Most people agree that a sustainable future will require changing how we do things now. Too bad no one can agree what exactly to change.
David Owens, for example, critiques LEED building, solar panels, even the Sierra Club in his book The Green Metropolis, instead touting the benefits of population density in reducing carbon emissions.
But according to Maneka Gandhi, who in 2011 asked COP17 delegates to refocus their efforts on methane gas—a livestock industry byproduct that absorbs 25 times more radiation than an equivalent amount of CO2—carbon emissions aren’t even the problem.
Despite Gandhi’s call to “go veg,” nearly everyone at COP17 remained preoccupied by resource use and emissions—especially the water consumption, oil addiction and emissions represented by non-negotiating delegates from North America.
With every expert embracing a different magic bullet, is it really any wonder that so many of us feel confused, overwhelmed and paralyzed when it comes to climate change?
Fortunately environmental activist and biologist Wangari Maathi has a one-size-fits-all solution for addressing climate change—one that’s simple, free and guaranteed to succeed.
Maathi, who died last September at age 71, often told a story about a group of animals that lose their forest to fire. The animals all stand by watching their home go up in smoke—all except for the hummingbird, who collects water in his tiny beak and tries to extinguish the flames one drop at a time.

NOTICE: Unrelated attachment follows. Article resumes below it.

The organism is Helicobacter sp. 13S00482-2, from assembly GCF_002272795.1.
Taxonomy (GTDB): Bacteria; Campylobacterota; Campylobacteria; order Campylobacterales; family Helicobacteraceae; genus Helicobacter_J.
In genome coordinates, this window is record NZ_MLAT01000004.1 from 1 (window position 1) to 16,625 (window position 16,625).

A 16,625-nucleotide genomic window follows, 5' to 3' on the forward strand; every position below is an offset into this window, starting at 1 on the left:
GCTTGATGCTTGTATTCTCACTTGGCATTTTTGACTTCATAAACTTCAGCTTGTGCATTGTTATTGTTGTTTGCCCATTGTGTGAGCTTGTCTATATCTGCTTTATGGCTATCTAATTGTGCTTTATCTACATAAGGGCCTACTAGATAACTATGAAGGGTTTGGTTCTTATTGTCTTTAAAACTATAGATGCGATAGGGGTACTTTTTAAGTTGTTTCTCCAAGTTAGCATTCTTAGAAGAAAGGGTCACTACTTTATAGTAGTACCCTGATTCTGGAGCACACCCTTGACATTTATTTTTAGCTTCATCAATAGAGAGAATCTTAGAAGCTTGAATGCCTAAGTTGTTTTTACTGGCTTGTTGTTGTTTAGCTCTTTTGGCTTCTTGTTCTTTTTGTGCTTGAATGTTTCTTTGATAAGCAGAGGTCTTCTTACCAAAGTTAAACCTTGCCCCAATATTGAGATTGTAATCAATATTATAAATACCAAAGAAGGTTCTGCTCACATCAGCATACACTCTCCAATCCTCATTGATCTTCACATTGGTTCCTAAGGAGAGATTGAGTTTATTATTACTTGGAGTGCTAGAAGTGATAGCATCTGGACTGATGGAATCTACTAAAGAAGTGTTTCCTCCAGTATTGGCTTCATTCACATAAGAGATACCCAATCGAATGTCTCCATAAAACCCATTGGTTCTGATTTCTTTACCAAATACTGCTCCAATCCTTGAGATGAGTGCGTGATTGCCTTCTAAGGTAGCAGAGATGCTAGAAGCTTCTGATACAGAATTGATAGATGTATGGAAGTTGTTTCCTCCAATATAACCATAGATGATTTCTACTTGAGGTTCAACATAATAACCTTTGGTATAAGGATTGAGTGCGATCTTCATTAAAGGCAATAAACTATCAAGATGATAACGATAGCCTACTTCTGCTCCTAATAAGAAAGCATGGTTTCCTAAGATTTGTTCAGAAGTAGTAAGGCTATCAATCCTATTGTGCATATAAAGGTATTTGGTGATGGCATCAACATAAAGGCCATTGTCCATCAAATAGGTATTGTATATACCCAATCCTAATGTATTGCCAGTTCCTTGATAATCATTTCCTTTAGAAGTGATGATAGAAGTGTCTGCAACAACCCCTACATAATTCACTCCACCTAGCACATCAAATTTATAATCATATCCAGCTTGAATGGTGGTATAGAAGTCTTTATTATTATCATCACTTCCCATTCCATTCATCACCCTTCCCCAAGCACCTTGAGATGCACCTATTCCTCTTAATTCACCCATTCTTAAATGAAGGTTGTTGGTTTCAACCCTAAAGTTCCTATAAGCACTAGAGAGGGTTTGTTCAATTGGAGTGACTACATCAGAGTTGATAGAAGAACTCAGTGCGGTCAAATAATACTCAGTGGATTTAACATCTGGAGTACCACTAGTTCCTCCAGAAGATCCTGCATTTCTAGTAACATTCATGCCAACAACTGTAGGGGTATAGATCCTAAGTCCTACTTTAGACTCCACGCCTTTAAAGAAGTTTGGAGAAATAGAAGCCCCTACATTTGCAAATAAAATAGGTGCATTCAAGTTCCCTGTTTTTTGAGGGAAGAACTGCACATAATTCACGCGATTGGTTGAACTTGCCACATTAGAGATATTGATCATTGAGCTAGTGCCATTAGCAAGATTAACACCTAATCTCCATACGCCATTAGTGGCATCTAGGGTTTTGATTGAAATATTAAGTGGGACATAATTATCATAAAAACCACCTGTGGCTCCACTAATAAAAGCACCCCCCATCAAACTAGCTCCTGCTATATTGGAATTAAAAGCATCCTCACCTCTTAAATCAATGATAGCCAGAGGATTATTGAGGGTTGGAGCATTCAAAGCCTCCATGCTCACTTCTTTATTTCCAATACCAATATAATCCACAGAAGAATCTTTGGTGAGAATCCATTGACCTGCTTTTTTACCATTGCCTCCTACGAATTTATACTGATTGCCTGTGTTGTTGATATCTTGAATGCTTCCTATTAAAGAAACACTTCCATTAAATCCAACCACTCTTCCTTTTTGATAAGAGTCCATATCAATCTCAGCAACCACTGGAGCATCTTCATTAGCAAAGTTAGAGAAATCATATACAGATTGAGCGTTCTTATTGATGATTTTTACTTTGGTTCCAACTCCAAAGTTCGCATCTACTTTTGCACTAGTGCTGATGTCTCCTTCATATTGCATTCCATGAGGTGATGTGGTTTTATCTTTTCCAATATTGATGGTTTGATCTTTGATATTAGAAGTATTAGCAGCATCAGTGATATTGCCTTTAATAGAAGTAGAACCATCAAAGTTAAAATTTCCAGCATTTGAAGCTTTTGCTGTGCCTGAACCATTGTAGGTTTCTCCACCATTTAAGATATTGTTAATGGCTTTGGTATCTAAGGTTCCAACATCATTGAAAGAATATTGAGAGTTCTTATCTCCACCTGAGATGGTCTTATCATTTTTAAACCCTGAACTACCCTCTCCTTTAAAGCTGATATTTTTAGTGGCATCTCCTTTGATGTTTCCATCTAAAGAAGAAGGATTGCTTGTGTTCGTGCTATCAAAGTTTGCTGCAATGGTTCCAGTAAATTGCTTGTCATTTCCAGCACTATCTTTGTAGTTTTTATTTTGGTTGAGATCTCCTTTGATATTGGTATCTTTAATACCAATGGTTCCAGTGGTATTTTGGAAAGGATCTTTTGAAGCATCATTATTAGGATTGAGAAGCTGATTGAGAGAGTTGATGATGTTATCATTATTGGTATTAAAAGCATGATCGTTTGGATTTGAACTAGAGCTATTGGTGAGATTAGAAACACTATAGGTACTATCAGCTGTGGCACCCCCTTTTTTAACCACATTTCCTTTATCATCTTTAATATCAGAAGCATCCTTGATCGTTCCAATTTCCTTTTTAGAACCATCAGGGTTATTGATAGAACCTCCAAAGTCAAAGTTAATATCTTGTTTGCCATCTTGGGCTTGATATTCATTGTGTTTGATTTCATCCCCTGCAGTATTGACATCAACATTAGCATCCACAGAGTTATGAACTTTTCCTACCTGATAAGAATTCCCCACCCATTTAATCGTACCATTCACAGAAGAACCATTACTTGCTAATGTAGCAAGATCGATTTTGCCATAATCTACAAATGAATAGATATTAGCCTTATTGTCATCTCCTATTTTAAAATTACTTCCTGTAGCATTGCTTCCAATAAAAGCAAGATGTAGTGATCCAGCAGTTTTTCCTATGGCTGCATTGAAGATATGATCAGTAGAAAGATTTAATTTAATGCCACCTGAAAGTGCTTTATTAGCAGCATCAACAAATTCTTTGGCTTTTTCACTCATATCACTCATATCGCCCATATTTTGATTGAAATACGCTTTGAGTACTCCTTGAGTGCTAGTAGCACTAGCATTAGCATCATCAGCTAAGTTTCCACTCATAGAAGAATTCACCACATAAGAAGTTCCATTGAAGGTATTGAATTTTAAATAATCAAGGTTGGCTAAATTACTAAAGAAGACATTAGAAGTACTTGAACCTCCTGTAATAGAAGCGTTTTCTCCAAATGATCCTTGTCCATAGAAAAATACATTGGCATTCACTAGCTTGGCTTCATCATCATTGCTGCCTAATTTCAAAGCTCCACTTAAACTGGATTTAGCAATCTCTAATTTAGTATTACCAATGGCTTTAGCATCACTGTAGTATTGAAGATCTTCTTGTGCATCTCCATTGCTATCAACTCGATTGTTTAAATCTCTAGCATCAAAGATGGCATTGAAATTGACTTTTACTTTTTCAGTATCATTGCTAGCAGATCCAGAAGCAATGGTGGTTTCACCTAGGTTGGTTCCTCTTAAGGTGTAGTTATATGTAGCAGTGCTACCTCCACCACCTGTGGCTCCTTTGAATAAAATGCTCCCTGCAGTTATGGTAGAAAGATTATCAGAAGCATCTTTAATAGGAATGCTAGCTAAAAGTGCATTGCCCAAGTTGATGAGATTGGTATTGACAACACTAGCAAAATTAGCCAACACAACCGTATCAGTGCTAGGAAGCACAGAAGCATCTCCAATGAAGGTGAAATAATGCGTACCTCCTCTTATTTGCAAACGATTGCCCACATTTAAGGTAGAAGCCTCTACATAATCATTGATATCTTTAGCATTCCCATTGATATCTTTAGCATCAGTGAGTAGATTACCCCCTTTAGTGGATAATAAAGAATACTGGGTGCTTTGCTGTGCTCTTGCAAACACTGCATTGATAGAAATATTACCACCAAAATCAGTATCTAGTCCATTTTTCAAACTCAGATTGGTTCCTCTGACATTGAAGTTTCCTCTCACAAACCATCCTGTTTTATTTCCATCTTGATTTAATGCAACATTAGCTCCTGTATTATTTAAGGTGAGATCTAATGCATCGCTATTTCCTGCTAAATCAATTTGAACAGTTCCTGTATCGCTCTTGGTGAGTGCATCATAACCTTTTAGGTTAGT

The moral of the story? Do what you can. Right now. Don’t wait.
Now you might expect the first Central African woman to receive a Ph.D., chair a department at the University of Nairobi and win a Nobel Peace Prize, to give, well, slightly more scientific advice. But, as she emphasized in her 2006 NPR interview, Maathi believed in using simple, immediate actions to mitigate complex problems.
Of course there’s a catch: Simple doesn’t mean easy. To do the best you can, you have to take ownership and elect yourself leader of a personal movement to make the world a better, greener place.
You also have to redefine success and failure.
Spoiler alert: the hummingbird story doesn’t end with what we would normally think of as success. None of the animals support the hummingbird. The elephant doesn’t suck up water in his great trunk and spray the fire out. The antelopes don’t stamp out the blaze with their hooves. We don’t even get the satisfaction of seeing the animals band together to replant their demolished home.
That’s because, in this story, failure is not the entire forest burning to the ground.
Failure is watching the forest burn while waiting for “viable” solutions, global treaties, green governments or likeminded supporters before we take action.
Though Wangari Maathi is best known for planting 40 million trees through her Green Belt Movement, I believe her most important legacy is her wise instruction to honestly and sincerely, no matter the odds, “do the best you can.” Like the hummingbird.